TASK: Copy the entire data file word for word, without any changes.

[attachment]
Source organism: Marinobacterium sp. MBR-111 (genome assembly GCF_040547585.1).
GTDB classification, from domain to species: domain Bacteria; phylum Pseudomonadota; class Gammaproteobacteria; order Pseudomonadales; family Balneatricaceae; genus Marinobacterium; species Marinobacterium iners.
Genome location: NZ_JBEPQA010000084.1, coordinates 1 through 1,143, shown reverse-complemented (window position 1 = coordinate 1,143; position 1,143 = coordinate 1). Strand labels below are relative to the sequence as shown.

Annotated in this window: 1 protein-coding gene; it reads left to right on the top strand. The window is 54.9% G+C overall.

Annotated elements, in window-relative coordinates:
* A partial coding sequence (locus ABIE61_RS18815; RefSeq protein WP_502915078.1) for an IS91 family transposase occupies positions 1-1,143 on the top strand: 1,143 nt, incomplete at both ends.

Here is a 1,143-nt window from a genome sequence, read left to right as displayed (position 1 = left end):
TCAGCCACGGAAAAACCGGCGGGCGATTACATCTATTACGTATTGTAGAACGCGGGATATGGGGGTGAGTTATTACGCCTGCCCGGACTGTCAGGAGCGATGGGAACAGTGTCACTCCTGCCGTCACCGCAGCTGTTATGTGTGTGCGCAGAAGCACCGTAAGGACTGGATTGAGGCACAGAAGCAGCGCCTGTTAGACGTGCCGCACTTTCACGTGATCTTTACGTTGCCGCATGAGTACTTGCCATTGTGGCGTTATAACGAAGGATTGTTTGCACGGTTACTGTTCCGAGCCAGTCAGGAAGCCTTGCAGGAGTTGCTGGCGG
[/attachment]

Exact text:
Source organism: Marinobacterium sp. MBR-111 (genome assembly GCF_040547585.1).
GTDB classification, from domain to species: domain Bacteria; phylum Pseudomonadota; class Gammaproteobacteria; order Pseudomonadales; family Balneatricaceae; genus Marinobacterium; species Marinobacterium iners.
Genome location: NZ_JBEPQA010000084.1, coordinates 1 through 1,143, shown reverse-complemented (window position 1 = coordinate 1,143; position 1,143 = coordinate 1). Strand labels below are relative to the sequence as shown.

Annotated in this window: 1 protein-coding gene; it reads left to right on the top strand. The window is 54.9% G+C overall.

Annotated elements, in window-relative coordinates:
* A partial coding sequence (locus ABIE61_RS18815; RefSeq protein WP_502915078.1) for an IS91 family transposase occupies positions 1-1,143 on the top strand: 1,143 nt, incomplete at both ends.

Here is a 1,143-nt window from a genome sequence, read left to right as displayed (position 1 = left end):
TCAGCCACGGAAAAACCGGCGGGCGATTACATCTATTACGTATTGTAGAACGCGGGATATGGGGGTGAGTTATTACGCCTGCCCGGACTGTCAGGAGCGATGGGAACAGTGTCACTCCTGCCGTCACCGCAGCTGTTATGTGTGTGCGCAGAAGCACCGTAAGGACTGGATTGAGGCACAGAAGCAGCGCCTGTTAGACGTGCCGCACTTTCACGTGATCTTTACGTTGCCGCATGAGTACTTGCCATTGTGGCGTTATAACGAAGGATTGTTTGCACGGTTACTGTTCCGAGCCAGTCAGGAAGCCTTGCAGGAGTTGCTGGCGG